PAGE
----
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Registered: ‎05-12-2011

Re: modeling 74191 counter on a Coolrunner 2

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You probably won't find anything specific to a 74191, or a library of 74 series logic parts either for that matter.  The logic itself is what you describe with VHDL, and the tools synthesize what you describe.  To describe a 3-input NAND gate for example, you describe something along the lines of outsignal <= not( insignal1 and insignal2 and insignal3);  That hardly requires a library. :-)

 

A counter is a very common construct, and essentially according to an input clock does the equivalent of count <= count + 1; (or -1 if you want a down-counter).  Of course you can get funky with the preset, reset, load, clear, enable and all that too, but it's just a bit more VHDL to describe the functionality you want.

 

So the counter itself is fairly trivial, the purpose of the exercise is to get you to learn enough VHDL to describe the logic you're after.  I would be very surprised if whatever VHDL book you picked up didn't have more than one example of a counter in it.  If you're impatient you could just hit up teh Googlez for "vhdl counter", just be careful you don't pick up any bad practices from random people who like to post code while you're still learning.

 

The best way to learn this stuff is to jump in and start doing it.  You don't even need any hardware, you can get started with a project and run it in the simulator and see all of the signals changing state.  Even the simplest of projects will give you good experience using the tools, which is half of the battle at least when you're starting out.  So find some tutorials or a book or two, and start in.  Then when you have specific questions about something you're trying to do that isn't working the way you expect it to, you can come here and give a detailed description of what you did, what you expected, and what actually happened and someone will help you out.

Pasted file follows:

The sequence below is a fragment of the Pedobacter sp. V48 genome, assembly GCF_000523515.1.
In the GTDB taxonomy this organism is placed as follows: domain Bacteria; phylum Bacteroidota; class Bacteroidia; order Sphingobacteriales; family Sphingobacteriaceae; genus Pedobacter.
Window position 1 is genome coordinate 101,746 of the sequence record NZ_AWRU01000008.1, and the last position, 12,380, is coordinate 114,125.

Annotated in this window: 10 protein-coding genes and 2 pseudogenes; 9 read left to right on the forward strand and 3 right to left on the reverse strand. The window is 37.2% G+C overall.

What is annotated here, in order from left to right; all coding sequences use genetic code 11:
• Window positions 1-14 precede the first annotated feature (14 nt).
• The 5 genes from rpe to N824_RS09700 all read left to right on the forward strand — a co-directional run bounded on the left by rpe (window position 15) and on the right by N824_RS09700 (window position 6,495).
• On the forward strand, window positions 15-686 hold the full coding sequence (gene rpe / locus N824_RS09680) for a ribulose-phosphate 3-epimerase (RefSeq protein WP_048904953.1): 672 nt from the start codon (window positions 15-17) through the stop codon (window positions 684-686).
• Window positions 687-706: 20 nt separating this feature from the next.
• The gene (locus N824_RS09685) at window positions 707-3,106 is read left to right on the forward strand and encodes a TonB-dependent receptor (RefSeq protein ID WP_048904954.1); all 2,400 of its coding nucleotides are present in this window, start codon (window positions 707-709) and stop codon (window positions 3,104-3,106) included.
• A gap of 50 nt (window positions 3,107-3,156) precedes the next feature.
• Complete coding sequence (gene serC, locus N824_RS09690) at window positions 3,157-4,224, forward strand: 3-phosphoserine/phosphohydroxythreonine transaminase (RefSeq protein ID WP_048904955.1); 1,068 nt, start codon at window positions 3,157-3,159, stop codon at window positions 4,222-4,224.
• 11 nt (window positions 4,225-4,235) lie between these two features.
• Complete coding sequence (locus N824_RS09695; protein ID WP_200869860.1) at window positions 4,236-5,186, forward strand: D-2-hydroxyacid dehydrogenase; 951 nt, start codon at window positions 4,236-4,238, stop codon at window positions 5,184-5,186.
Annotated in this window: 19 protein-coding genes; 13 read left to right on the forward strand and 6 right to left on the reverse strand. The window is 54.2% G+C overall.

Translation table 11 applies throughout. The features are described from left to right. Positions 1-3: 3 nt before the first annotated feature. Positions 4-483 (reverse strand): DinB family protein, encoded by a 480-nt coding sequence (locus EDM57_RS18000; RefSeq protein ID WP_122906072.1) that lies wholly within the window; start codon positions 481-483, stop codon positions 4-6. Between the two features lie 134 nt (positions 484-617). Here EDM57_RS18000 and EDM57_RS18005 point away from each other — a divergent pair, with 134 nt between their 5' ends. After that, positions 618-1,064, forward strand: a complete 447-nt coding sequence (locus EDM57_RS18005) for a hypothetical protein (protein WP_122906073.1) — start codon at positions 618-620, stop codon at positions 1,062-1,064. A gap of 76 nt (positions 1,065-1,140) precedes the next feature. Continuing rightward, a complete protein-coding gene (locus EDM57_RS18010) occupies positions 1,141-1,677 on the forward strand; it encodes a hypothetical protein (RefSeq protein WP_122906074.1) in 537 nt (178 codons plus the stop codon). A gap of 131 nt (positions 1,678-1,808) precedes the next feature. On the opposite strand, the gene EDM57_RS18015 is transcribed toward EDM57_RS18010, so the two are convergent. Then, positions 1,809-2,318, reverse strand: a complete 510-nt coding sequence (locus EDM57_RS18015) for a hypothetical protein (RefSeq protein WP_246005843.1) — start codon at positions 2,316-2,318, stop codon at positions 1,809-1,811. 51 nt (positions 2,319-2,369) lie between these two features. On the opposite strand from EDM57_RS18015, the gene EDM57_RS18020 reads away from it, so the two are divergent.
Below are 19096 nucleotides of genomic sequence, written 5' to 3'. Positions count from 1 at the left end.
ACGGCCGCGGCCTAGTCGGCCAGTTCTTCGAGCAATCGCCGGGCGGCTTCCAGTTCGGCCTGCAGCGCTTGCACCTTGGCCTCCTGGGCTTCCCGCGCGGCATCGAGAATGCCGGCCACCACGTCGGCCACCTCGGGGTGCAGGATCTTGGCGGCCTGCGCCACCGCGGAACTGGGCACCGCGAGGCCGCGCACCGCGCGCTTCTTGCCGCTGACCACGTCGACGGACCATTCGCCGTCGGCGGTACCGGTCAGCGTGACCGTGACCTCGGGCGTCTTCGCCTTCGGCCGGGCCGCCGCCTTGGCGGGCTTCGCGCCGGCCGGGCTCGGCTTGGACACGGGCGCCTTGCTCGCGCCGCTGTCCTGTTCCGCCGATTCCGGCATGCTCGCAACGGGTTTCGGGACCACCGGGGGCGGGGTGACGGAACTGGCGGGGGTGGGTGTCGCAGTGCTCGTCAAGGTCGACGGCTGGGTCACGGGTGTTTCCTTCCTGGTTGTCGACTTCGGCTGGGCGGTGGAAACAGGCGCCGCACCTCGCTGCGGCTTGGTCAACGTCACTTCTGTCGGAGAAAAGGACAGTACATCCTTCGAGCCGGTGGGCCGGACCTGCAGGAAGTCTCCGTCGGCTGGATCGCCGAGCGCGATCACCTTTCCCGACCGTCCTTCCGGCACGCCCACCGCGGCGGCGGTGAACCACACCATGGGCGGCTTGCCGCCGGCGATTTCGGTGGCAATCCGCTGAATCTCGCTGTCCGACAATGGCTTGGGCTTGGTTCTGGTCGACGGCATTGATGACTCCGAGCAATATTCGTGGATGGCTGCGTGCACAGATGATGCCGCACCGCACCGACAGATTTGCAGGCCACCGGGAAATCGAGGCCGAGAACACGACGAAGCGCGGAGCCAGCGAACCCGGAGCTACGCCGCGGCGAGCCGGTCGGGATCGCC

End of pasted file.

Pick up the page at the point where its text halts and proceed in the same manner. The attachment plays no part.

Let the learning begin!

 

Cheers,

-Doug

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Visitor jasonyen
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Registered: ‎01-23-2013

Re: modeling 74191 counter on a Coolrunner 2

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Thanks a lot for your reply Doug. I suppose you're right. It's probably not as daunting as it looks and describing simple ICs in HDL does seem like a good way to learn HDL. Looking at the logic diagram on the 74191 data sheet immediately touched my ignorance and fear buttons but I'll man up and give it a go. I really appreciate the encouragement.

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Explorer
Explorer
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Registered: ‎05-12-2011

Re: modeling 74191 counter on a Coolrunner 2

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Everything relating to technology is daunting and difficult until you understand it, then once you do you wonder why you were ever intimidated in the first place.  Yes, jump in and start experimenting.  When you get stuck, ask good specific questions on here and someone will chime in and help you out.  You will find that the quality of the answers you get is entirely dependent upon the quality of the questions you ask, so make sure you include enough background info and details about what's got you stumped to make it easy for someone to give you a good answer.  We all had to start somewhere...

 

Cheers,

-Doug